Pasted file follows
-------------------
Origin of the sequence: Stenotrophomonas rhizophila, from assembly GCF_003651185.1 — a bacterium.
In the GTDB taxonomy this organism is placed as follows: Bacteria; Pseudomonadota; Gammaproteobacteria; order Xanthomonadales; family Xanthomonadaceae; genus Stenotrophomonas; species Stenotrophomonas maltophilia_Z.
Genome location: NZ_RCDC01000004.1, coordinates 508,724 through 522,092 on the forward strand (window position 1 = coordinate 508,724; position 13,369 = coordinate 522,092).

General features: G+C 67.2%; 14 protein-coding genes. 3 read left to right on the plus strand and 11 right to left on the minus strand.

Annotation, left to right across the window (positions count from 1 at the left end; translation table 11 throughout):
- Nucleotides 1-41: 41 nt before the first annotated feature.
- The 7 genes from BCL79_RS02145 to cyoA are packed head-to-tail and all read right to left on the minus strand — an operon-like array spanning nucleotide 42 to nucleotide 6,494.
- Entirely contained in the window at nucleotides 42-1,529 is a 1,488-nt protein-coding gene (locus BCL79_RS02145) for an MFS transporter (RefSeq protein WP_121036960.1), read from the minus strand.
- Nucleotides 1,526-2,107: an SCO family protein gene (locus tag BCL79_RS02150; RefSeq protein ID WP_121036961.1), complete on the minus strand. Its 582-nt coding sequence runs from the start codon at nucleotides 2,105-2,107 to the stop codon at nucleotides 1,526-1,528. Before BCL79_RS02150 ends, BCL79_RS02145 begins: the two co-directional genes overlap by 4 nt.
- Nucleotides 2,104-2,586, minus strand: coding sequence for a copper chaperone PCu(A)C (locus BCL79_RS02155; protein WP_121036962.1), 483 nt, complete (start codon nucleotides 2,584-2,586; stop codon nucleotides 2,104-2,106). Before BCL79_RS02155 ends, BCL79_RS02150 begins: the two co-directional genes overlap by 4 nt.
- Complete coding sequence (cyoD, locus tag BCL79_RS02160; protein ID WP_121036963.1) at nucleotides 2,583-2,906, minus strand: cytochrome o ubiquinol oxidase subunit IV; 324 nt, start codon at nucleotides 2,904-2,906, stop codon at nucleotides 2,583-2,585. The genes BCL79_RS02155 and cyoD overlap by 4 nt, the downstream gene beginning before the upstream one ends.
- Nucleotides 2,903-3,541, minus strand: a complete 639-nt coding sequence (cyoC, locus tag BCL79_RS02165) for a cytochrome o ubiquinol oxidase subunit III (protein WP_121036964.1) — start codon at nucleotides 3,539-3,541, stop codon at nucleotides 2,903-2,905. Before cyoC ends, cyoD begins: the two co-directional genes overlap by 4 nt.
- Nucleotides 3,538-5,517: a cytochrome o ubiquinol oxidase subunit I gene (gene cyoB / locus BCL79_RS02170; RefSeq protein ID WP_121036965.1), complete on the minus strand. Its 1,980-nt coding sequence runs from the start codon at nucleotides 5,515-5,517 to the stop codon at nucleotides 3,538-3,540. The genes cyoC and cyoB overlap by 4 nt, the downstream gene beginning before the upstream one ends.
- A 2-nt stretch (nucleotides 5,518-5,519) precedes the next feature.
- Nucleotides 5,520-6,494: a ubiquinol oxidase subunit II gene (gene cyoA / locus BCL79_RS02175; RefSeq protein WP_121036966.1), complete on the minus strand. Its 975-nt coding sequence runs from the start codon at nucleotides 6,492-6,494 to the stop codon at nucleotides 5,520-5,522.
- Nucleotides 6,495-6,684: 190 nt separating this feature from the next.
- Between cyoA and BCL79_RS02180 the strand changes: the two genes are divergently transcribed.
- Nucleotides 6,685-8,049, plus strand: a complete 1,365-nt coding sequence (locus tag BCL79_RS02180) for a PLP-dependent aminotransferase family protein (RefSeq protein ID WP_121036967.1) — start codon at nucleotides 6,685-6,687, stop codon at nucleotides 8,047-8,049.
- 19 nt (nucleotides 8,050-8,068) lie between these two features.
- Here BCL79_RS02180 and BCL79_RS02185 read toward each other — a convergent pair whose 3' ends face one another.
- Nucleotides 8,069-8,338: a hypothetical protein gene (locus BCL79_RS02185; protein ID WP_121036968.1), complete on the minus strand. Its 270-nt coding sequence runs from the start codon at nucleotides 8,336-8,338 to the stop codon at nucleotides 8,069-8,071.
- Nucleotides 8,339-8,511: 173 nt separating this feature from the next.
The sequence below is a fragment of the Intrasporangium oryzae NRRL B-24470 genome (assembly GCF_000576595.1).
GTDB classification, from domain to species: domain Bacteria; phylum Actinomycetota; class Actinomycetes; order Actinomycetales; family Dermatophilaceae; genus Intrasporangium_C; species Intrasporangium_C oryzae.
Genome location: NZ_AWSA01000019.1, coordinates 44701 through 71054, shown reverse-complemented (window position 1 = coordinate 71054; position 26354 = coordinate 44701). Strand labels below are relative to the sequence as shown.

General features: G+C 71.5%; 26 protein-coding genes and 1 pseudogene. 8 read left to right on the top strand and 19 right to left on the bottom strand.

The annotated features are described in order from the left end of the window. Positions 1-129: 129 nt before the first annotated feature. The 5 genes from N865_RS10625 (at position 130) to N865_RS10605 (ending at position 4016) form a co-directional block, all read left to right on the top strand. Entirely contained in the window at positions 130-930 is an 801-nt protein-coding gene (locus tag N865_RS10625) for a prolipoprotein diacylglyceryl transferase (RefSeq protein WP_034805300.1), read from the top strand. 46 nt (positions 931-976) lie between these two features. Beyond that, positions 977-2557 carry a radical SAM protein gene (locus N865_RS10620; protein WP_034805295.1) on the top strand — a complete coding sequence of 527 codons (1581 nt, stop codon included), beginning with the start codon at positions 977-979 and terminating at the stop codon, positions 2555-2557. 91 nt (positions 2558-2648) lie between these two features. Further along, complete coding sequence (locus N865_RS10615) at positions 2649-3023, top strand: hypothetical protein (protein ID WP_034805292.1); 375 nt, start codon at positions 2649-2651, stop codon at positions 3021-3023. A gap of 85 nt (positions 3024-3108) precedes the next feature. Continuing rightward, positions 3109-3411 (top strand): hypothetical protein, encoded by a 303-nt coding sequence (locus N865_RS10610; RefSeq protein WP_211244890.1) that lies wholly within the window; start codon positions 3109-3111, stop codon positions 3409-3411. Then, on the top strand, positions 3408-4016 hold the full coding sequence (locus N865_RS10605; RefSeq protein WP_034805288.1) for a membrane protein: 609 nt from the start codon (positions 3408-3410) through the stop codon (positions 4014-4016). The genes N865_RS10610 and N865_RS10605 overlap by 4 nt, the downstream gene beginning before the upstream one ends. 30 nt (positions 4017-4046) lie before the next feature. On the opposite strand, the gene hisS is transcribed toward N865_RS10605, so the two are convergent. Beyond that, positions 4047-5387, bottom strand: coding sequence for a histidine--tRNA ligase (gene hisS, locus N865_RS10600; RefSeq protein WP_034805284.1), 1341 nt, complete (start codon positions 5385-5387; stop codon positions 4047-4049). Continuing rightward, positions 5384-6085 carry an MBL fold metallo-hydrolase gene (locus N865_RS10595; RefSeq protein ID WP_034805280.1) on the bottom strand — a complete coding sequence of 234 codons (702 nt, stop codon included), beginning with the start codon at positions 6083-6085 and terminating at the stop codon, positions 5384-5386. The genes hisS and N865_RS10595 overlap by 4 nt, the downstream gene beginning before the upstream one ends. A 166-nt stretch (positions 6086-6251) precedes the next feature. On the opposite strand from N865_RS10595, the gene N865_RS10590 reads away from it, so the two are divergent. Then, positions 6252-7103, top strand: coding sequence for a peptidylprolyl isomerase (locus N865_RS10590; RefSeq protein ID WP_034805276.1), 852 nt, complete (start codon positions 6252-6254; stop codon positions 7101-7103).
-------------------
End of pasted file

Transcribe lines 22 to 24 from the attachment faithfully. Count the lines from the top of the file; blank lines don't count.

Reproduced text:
- Nucleotides 8,339-8,511: 173 nt separating this feature from the next.
The sequence below is a fragment of the Intrasporangium oryzae NRRL B-24470 genome (assembly GCF_000576595.1).
GTDB classification, from domain to species: domain Bacteria; phylum Actinomycetota; class Actinomycetes; order Actinomycetales; family Dermatophilaceae; genus Intrasporangium_C; species Intrasporangium_C oryzae.